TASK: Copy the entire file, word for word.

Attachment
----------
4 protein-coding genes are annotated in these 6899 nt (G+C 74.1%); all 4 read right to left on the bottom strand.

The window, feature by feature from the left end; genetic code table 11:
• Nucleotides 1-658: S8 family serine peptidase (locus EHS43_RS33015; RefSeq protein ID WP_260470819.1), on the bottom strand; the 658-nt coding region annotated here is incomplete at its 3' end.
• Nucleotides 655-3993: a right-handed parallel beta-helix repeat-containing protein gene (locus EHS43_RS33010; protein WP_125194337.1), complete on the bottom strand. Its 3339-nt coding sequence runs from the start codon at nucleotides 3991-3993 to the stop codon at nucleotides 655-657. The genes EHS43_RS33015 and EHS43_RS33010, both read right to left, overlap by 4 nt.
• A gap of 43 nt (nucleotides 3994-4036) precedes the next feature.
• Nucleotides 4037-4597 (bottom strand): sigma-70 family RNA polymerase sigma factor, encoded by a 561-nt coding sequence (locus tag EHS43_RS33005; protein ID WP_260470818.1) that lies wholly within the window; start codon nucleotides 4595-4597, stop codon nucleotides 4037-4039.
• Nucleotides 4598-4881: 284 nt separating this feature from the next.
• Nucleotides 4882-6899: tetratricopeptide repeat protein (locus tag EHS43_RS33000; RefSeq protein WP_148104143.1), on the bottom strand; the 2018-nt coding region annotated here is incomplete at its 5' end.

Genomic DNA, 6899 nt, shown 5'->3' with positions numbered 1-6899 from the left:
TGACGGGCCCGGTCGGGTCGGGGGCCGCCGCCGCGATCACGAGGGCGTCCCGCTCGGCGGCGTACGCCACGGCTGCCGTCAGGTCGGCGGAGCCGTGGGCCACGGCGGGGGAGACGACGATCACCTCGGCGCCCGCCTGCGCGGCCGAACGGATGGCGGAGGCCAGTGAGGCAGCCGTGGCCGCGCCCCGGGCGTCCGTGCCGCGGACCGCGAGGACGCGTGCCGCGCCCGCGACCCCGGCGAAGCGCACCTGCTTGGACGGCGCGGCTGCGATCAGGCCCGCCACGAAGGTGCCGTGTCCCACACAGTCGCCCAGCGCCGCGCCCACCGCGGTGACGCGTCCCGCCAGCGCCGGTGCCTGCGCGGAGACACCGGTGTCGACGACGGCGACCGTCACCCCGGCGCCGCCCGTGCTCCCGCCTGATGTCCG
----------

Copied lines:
4 protein-coding genes are annotated in these 6899 nt (G+C 74.1%); all 4 read right to left on the bottom strand.

The window, feature by feature from the left end; genetic code table 11:
• Nucleotides 1-658: S8 family serine peptidase (locus EHS43_RS33015; RefSeq protein ID WP_260470819.1), on the bottom strand; the 658-nt coding region annotated here is incomplete at its 3' end.
• Nucleotides 655-3993: a right-handed parallel beta-helix repeat-containing protein gene (locus EHS43_RS33010; protein WP_125194337.1), complete on the bottom strand. Its 3339-nt coding sequence runs from the start codon at nucleotides 3991-3993 to the stop codon at nucleotides 655-657. The genes EHS43_RS33015 and EHS43_RS33010, both read right to left, overlap by 4 nt.
• A gap of 43 nt (nucleotides 3994-4036) precedes the next feature.
• Nucleotides 4037-4597 (bottom strand): sigma-70 family RNA polymerase sigma factor, encoded by a 561-nt coding sequence (locus tag EHS43_RS33005; protein ID WP_260470818.1) that lies wholly within the window; start codon nucleotides 4595-4597, stop codon nucleotides 4037-4039.
• Nucleotides 4598-4881: 284 nt separating this feature from the next.
• Nucleotides 4882-6899: tetratricopeptide repeat protein (locus tag EHS43_RS33000; RefSeq protein WP_148104143.1), on the bottom strand; the 2018-nt coding region annotated here is incomplete at its 5' end.

Genomic DNA, 6899 nt, shown 5'->3' with positions numbered 1-6899 from the left:
TGACGGGCCCGGTCGGGTCGGGGGCCGCCGCCGCGATCACGAGGGCGTCCCGCTCGGCGGCGTACGCCACGGCTGCCGTCAGGTCGGCGGAGCCGTGGGCCACGGCGGGGGAGACGACGATCACCTCGGCGCCCGCCTGCGCGGCCGAACGGATGGCGGAGGCCAGTGAGGCAGCCGTGGCCGCGCCCCGGGCGTCCGTGCCGCGGACCGCGAGGACGCGTGCCGCGCCCGCGACCCCGGCGAAGCGCACCTGCTTGGACGGCGCGGCTGCGATCAGGCCCGCCACGAAGGTGCCGTGTCCCACACAGTCGCCCAGCGCCGCGCCCACCGCGGTGACGCGTCCCGCCAGCGCCGGTGCCTGCGCGGAGACACCGGTGTCGACGACGGCGACCGTCACCCCGGCGCCGCCCGTGCTCCCGCCTGATGTCCG